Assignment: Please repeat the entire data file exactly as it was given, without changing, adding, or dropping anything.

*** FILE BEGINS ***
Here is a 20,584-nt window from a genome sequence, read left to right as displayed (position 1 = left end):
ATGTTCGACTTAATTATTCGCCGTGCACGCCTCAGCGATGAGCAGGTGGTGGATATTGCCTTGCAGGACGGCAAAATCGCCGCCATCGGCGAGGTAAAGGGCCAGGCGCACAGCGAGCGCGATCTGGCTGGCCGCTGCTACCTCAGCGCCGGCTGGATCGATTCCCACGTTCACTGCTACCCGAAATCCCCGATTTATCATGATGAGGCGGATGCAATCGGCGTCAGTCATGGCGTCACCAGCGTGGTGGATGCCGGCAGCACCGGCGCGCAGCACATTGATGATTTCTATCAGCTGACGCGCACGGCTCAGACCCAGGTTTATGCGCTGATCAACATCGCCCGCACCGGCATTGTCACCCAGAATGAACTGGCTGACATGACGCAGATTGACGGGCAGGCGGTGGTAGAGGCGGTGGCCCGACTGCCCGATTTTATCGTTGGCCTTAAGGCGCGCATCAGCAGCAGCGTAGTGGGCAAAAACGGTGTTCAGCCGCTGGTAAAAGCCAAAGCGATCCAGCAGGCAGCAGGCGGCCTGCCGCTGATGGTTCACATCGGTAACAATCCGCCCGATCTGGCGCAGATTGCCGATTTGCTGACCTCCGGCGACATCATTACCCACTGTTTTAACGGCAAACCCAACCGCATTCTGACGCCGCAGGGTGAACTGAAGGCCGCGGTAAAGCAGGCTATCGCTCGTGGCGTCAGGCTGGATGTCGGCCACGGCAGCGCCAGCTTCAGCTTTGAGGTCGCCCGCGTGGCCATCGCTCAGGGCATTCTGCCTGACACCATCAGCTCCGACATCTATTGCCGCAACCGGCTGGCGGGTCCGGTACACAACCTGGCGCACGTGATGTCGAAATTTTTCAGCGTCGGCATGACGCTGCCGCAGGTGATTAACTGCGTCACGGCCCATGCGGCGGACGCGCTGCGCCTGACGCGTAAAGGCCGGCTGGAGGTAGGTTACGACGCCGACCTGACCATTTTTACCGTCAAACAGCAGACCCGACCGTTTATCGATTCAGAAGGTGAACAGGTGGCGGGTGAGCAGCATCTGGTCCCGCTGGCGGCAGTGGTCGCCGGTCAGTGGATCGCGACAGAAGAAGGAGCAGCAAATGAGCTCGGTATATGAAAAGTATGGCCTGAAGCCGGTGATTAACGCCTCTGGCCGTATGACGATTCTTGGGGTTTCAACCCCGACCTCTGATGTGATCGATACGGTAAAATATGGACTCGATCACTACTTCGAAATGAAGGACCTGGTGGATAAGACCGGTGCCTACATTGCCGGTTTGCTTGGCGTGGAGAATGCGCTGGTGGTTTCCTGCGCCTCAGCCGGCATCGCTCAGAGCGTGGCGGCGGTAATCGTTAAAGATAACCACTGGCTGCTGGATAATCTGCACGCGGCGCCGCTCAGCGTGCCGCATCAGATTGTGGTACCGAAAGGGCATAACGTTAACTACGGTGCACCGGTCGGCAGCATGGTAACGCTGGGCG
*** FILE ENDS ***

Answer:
Here is a 20,584-nt window from a genome sequence, read left to right as displayed (position 1 = left end):
ATGTTCGACTTAATTATTCGCCGTGCACGCCTCAGCGATGAGCAGGTGGTGGATATTGCCTTGCAGGACGGCAAAATCGCCGCCATCGGCGAGGTAAAGGGCCAGGCGCACAGCGAGCGCGATCTGGCTGGCCGCTGCTACCTCAGCGCCGGCTGGATCGATTCCCACGTTCACTGCTACCCGAAATCCCCGATTTATCATGATGAGGCGGATGCAATCGGCGTCAGTCATGGCGTCACCAGCGTGGTGGATGCCGGCAGCACCGGCGCGCAGCACATTGATGATTTCTATCAGCTGACGCGCACGGCTCAGACCCAGGTTTATGCGCTGATCAACATCGCCCGCACCGGCATTGTCACCCAGAATGAACTGGCTGACATGACGCAGATTGACGGGCAGGCGGTGGTAGAGGCGGTGGCCCGACTGCCCGATTTTATCGTTGGCCTTAAGGCGCGCATCAGCAGCAGCGTAGTGGGCAAAAACGGTGTTCAGCCGCTGGTAAAAGCCAAAGCGATCCAGCAGGCAGCAGGCGGCCTGCCGCTGATGGTTCACATCGGTAACAATCCGCCCGATCTGGCGCAGATTGCCGATTTGCTGACCTCCGGCGACATCATTACCCACTGTTTTAACGGCAAACCCAACCGCATTCTGACGCCGCAGGGTGAACTGAAGGCCGCGGTAAAGCAGGCTATCGCTCGTGGCGTCAGGCTGGATGTCGGCCACGGCAGCGCCAGCTTCAGCTTTGAGGTCGCCCGCGTGGCCATCGCTCAGGGCATTCTGCCTGACACCATCAGCTCCGACATCTATTGCCGCAACCGGCTGGCGGGTCCGGTACACAACCTGGCGCACGTGATGTCGAAATTTTTCAGCGTCGGCATGACGCTGCCGCAGGTGATTAACTGCGTCACGGCCCATGCGGCGGACGCGCTGCGCCTGACGCGTAAAGGCCGGCTGGAGGTAGGTTACGACGCCGACCTGACCATTTTTACCGTCAAACAGCAGACCCGACCGTTTATCGATTCAGAAGGTGAACAGGTGGCGGGTGAGCAGCATCTGGTCCCGCTGGCGGCAGTGGTCGCCGGTCAGTGGATCGCGACAGAAGAAGGAGCAGCAAATGAGCTCGGTATATGAAAAGTATGGCCTGAAGCCGGTGATTAACGCCTCTGGCCGTATGACGATTCTTGGGGTTTCAACCCCGACCTCTGATGTGATCGATACGGTAAAATATGGACTCGATCACTACTTCGAAATGAAGGACCTGGTGGATAAGACCGGTGCCTACATTGCCGGTTTGCTTGGCGTGGAGAATGCGCTGGTGGTTTCCTGCGCCTCAGCCGGCATCGCTCAGAGCGTGGCGGCGGTAATCGTTAAAGATAACCACTGGCTGCTGGATAATCTGCACGCGGCGCCGCTCAGCGTGCCGCATCAGATTGTGGTACCGAAAGGGCATAACGTTAACTACGGTGCACCGGTCGGCAGCATGGTAACGCTGGGCG